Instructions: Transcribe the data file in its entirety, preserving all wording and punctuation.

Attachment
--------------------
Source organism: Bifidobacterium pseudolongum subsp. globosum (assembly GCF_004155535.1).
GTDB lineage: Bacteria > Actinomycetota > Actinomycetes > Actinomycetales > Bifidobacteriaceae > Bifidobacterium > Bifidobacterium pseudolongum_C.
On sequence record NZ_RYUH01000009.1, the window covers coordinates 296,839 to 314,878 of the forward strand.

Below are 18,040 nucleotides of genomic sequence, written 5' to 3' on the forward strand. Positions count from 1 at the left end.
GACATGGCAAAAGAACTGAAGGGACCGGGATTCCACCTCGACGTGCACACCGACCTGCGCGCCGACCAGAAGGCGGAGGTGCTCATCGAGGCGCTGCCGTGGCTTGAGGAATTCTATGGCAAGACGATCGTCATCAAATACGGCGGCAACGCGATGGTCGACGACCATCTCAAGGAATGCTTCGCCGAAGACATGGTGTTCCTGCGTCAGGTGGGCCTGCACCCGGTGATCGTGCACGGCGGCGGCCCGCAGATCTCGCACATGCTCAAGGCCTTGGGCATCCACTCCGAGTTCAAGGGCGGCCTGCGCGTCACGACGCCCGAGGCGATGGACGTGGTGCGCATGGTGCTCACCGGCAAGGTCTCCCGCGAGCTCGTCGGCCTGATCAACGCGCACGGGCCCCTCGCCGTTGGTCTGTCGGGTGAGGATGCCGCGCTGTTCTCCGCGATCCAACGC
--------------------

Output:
Source organism: Bifidobacterium pseudolongum subsp. globosum (assembly GCF_004155535.1).
GTDB lineage: Bacteria > Actinomycetota > Actinomycetes > Actinomycetales > Bifidobacteriaceae > Bifidobacterium > Bifidobacterium pseudolongum_C.
On sequence record NZ_RYUH01000009.1, the window covers coordinates 296,839 to 314,878 of the forward strand.

Below are 18,040 nucleotides of genomic sequence, written 5' to 3' on the forward strand. Positions count from 1 at the left end.
GACATGGCAAAAGAACTGAAGGGACCGGGATTCCACCTCGACGTGCACACCGACCTGCGCGCCGACCAGAAGGCGGAGGTGCTCATCGAGGCGCTGCCGTGGCTTGAGGAATTCTATGGCAAGACGATCGTCATCAAATACGGCGGCAACGCGATGGTCGACGACCATCTCAAGGAATGCTTCGCCGAAGACATGGTGTTCCTGCGTCAGGTGGGCCTGCACCCGGTGATCGTGCACGGCGGCGGCCCGCAGATCTCGCACATGCTCAAGGCCTTGGGCATCCACTCCGAGTTCAAGGGCGGCCTGCGCGTCACGACGCCCGAGGCGATGGACGTGGTGCGCATGGTGCTCACCGGCAAGGTCTCCCGCGAGCTCGTCGGCCTGATCAACGCGCACGGGCCCCTCGCCGTTGGTCTGTCGGGTGAGGATGCCGCGCTGTTCTCCGCGATCCAACGC